Hello, once again, from Switzerland. A few weeks have passed since my last journey outside of the country, which means that recently my time has been spent en profitant de la Suisse. The title of this blog, Profiter (pronounced like prof-eet-ay), is the French verb to mean to benefit from, or to take advantage of. In adding de la Suisse, I mean to say that I have spent the past few weeks in Switzerland taking part in more of what my European home has to offer. From bake sales to road races and group hikes, the past few weeks have been pretty action packed, but I am not complaining one bit.
Two weeks following the Monument 10k in Richmond–a race I have always wanted to partake in–I ran in the Lausanne 20km, which I ran instead as my first road race. It is called the 20km because the main race is that distance, however I only ran 10km because I was running it with my University team, the Social Erasmus Committee. If you are like me and thought at first that Social Erasmus meant organizing social events, well, this is only partially correct. I serve on this committee here in Lausanne, which is responsible for organizing community service and volunteering events for exchange students. Together, we decided to run as a fundraiser, and it turned out to be a great event. While this was my first time ever competing as a runner, I grew up a swimmer, so I am very familiar with racing. What I wasn’t familiar with were French motivational expressions, since I had never heard any before. That changed during the race when I heard spectators who lined the streets shouting out to everyone, “Allez! Voici! Allez!” It was a shock at first to hear my name called out several times, but then I remembered people could read it from my number on my shirt! I must say, I quite enjoyed hearing the cheers in a foreign language.
The weekend following the race, the committee put together a bake sale, or vente de patisseries as it is called in French. We sold different desserts and delicacies from all around the world, and collected money for a children’s association here in Lausanne. I must say, we had quite the spread before us. We had fresh, homemade tiramisu, a “tarte aux pommes,” which is basically an apple pie of sorts, but different from our American version, and my contribution of chocolate chip cookies, just to name a few. Since I am quite accustomed to at least saying hello to people as they pass by when I am working a stand, a few of the other volunteers and I began to say bonjour to people in the streets. We were quickly stopped by our Swiss friend who was working with us. She explained that she felt like it wasn’t a good idea because she thought it would be bothersome to people and make them feel uncomfortable rather than more willing to stop and look at what we had. This wasn’t really something that people did in Switzerland, she told us. Instead, we ended up gathering everyone’s attention with, I kid you not, a mix of amateur musical performances orchestrated by our iPods and own voices with words on the screen, which was met with many laughs, and smiles, and even the participation of some kids who passed us. At first I was puzzled by the idea that we couldn’t say hi to people, but instead could dance in the streets. But, because we were all having so much fun and bringing people to our stand, I didn’t question it.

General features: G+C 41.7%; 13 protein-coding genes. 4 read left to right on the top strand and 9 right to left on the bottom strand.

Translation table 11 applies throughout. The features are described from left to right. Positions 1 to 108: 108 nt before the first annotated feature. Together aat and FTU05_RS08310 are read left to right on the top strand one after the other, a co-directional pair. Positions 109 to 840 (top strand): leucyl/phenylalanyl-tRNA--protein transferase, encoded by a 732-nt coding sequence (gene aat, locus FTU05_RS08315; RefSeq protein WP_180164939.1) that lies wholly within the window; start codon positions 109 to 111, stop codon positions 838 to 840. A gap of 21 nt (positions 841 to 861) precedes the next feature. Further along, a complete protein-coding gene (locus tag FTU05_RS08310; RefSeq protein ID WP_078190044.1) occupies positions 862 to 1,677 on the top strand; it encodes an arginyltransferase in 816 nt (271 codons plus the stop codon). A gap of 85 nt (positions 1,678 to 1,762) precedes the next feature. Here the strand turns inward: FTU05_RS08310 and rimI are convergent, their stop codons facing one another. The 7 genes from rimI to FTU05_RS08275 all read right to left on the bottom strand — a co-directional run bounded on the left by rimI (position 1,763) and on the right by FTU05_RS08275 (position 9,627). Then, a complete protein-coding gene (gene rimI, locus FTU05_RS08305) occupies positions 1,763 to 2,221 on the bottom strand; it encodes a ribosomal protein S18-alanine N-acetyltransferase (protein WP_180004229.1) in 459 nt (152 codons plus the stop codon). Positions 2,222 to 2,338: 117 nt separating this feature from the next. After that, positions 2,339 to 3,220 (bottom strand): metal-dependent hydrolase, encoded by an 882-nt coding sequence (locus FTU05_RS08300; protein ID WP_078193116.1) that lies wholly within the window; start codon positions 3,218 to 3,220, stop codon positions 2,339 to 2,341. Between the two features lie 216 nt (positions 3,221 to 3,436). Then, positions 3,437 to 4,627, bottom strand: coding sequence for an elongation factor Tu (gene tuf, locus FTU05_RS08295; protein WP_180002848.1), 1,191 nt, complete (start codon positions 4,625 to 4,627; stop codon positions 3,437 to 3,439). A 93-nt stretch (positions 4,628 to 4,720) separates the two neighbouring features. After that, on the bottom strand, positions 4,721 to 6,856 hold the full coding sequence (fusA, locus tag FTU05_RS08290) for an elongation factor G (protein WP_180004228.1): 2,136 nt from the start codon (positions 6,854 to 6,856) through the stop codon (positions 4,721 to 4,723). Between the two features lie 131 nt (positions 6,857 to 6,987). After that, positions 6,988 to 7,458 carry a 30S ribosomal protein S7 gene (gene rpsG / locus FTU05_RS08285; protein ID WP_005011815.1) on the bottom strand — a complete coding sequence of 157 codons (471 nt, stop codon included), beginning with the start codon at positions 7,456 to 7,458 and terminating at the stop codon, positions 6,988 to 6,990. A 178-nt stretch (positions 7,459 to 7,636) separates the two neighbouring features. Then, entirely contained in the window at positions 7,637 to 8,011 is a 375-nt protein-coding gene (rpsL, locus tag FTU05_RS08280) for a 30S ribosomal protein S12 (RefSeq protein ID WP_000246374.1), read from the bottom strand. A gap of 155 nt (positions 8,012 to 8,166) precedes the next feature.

While still staying in Switzerland, it was about time to take a quick journey out of Lausanne. The following weekend the exchange association had organized a hiking trip to a location north of Lausanne. We headed up to a place called Creux du Van, a rocky circular formation that was cut into what appeared to be some form of a mountain that became a complete plateau on top. We would stand just along the edge and be able to look down into what was an abyss of trees and straight, vertical rock from the top, in addition to seeing the valley and surrounding villages and very small cities in the distance. It was absolutely gorgeous. Although we weren’t very high up by the standards of other Swiss mountains, there was still some snow at the top in the middle of May. It was an incredible sight for me to see snow this late in the year. I did learn that this winter has been particularly snowy and cold across Europe (much like I read happened in the United States), so this too was abnormal. However, being the winter enthusiast that I am, I was not saddened by the sight.
While exams are now beginning to approach, my time in Switzerland is still not complete. I have about two more months here, as my exam schedule extends pretty late in the semester. I guess this means only one thing: I will have more time to continue exploring this wonderful country I have come to love so much. I will be sure to profite bien from every opportunity that comes my way, as a reward for getting school work and studying done. Until next time…